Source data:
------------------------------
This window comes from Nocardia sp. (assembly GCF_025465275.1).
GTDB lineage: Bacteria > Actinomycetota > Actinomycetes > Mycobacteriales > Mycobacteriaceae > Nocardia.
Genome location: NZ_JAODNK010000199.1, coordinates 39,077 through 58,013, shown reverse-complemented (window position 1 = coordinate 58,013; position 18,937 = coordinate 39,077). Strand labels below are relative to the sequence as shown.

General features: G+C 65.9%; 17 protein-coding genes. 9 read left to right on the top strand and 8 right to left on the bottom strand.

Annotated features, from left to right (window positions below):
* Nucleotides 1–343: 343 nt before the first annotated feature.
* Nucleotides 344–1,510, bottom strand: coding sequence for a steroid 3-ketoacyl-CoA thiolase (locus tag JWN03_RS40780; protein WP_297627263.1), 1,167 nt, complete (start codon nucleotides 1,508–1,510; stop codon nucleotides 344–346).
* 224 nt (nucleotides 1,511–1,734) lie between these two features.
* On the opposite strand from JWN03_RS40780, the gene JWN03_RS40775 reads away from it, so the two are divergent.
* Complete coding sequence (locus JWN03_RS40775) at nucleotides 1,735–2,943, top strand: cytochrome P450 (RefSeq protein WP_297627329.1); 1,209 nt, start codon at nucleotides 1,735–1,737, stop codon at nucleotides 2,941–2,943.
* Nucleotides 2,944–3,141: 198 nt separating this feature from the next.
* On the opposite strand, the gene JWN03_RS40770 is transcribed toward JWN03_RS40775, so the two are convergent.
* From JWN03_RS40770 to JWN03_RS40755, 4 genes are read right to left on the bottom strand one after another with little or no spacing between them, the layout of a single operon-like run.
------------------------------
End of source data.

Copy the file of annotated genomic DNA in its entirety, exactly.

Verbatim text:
This window comes from Nocardia sp. (assembly GCF_025465275.1).
GTDB lineage: Bacteria > Actinomycetota > Actinomycetes > Mycobacteriales > Mycobacteriaceae > Nocardia.
Genome location: NZ_JAODNK010000199.1, coordinates 39,077 through 58,013, shown reverse-complemented (window position 1 = coordinate 58,013; position 18,937 = coordinate 39,077). Strand labels below are relative to the sequence as shown.

General features: G+C 65.9%; 17 protein-coding genes. 9 read left to right on the top strand and 8 right to left on the bottom strand.

Annotated features, from left to right (window positions below):
* Nucleotides 1–343: 343 nt before the first annotated feature.
* Nucleotides 344–1,510, bottom strand: coding sequence for a steroid 3-ketoacyl-CoA thiolase (locus tag JWN03_RS40780; protein WP_297627263.1), 1,167 nt, complete (start codon nucleotides 1,508–1,510; stop codon nucleotides 344–346).
* 224 nt (nucleotides 1,511–1,734) lie between these two features.
* On the opposite strand from JWN03_RS40780, the gene JWN03_RS40775 reads away from it, so the two are divergent.
* Complete coding sequence (locus JWN03_RS40775) at nucleotides 1,735–2,943, top strand: cytochrome P450 (RefSeq protein WP_297627329.1); 1,209 nt, start codon at nucleotides 1,735–1,737, stop codon at nucleotides 2,941–2,943.
* Nucleotides 2,944–3,141: 198 nt separating this feature from the next.
* On the opposite strand, the gene JWN03_RS40770 is transcribed toward JWN03_RS40775, so the two are convergent.
* From JWN03_RS40770 to JWN03_RS40755, 4 genes are read right to left on the bottom strand one after another with little or no spacing between them, the layout of a single operon-like run.